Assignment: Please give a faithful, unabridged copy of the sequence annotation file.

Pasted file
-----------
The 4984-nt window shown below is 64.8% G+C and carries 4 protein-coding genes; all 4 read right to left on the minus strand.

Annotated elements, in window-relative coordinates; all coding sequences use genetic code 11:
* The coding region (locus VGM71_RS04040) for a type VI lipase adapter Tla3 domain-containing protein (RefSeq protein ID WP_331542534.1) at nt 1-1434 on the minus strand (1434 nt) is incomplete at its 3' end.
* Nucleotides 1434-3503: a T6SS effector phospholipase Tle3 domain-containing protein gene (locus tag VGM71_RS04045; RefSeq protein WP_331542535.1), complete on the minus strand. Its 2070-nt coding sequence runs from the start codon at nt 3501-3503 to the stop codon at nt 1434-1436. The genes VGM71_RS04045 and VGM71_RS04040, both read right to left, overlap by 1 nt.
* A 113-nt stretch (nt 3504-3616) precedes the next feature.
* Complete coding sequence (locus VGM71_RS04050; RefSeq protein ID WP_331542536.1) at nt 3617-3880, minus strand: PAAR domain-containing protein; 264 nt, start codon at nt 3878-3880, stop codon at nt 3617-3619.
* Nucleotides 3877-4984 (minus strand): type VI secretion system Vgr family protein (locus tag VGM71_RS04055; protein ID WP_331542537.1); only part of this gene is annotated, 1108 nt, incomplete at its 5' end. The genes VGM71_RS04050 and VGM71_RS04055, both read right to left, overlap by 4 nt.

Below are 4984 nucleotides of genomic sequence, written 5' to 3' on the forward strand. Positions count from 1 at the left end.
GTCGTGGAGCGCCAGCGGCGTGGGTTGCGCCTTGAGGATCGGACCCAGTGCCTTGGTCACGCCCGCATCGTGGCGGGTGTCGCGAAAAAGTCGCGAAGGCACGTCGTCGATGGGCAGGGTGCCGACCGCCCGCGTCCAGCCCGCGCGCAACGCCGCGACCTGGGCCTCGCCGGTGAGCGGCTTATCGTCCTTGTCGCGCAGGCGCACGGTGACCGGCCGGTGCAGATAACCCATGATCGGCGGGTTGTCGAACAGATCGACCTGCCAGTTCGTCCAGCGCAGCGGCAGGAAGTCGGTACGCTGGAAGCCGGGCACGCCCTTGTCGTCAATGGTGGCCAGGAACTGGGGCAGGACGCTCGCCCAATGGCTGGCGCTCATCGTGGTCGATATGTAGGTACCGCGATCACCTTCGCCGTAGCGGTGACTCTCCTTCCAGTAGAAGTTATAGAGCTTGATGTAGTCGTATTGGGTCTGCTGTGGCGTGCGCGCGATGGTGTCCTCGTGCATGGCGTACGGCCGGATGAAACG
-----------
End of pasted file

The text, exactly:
The 4984-nt window shown below is 64.8% G+C and carries 4 protein-coding genes; all 4 read right to left on the minus strand.

Annotated elements, in window-relative coordinates; all coding sequences use genetic code 11:
* The coding region (locus VGM71_RS04040) for a type VI lipase adapter Tla3 domain-containing protein (RefSeq protein ID WP_331542534.1) at nt 1-1434 on the minus strand (1434 nt) is incomplete at its 3' end.
* Nucleotides 1434-3503: a T6SS effector phospholipase Tle3 domain-containing protein gene (locus tag VGM71_RS04045; RefSeq protein WP_331542535.1), complete on the minus strand. Its 2070-nt coding sequence runs from the start codon at nt 3501-3503 to the stop codon at nt 1434-1436. The genes VGM71_RS04045 and VGM71_RS04040, both read right to left, overlap by 1 nt.
* A 113-nt stretch (nt 3504-3616) precedes the next feature.
* Complete coding sequence (locus VGM71_RS04050; RefSeq protein ID WP_331542536.1) at nt 3617-3880, minus strand: PAAR domain-containing protein; 264 nt, start codon at nt 3878-3880, stop codon at nt 3617-3619.
* Nucleotides 3877-4984 (minus strand): type VI secretion system Vgr family protein (locus tag VGM71_RS04055; protein ID WP_331542537.1); only part of this gene is annotated, 1108 nt, incomplete at its 5' end. The genes VGM71_RS04050 and VGM71_RS04055, both read right to left, overlap by 4 nt.

Below are 4984 nucleotides of genomic sequence, written 5' to 3' on the forward strand. Positions count from 1 at the left end.
GTCGTGGAGCGCCAGCGGCGTGGGTTGCGCCTTGAGGATCGGACCCAGTGCCTTGGTCACGCCCGCATCGTGGCGGGTGTCGCGAAAAAGTCGCGAAGGCACGTCGTCGATGGGCAGGGTGCCGACCGCCCGCGTCCAGCCCGCGCGCAACGCCGCGACCTGGGCCTCGCCGGTGAGCGGCTTATCGTCCTTGTCGCGCAGGCGCACGGTGACCGGCCGGTGCAGATAACCCATGATCGGCGGGTTGTCGAACAGATCGACCTGCCAGTTCGTCCAGCGCAGCGGCAGGAAGTCGGTACGCTGGAAGCCGGGCACGCCCTTGTCGTCAATGGTGGCCAGGAACTGGGGCAGGACGCTCGCCCAATGGCTGGCGCTCATCGTGGTCGATATGTAGGTACCGCGATCACCTTCGCCGTAGCGGTGACTCTCCTTCCAGTAGAAGTTATAGAGCTTGATGTAGTCGTATTGGGTCTGCTGTGGCGTGCGCGCGATGGTGTCCTCGTGCATGGCGTACGGCCGGATGAAACG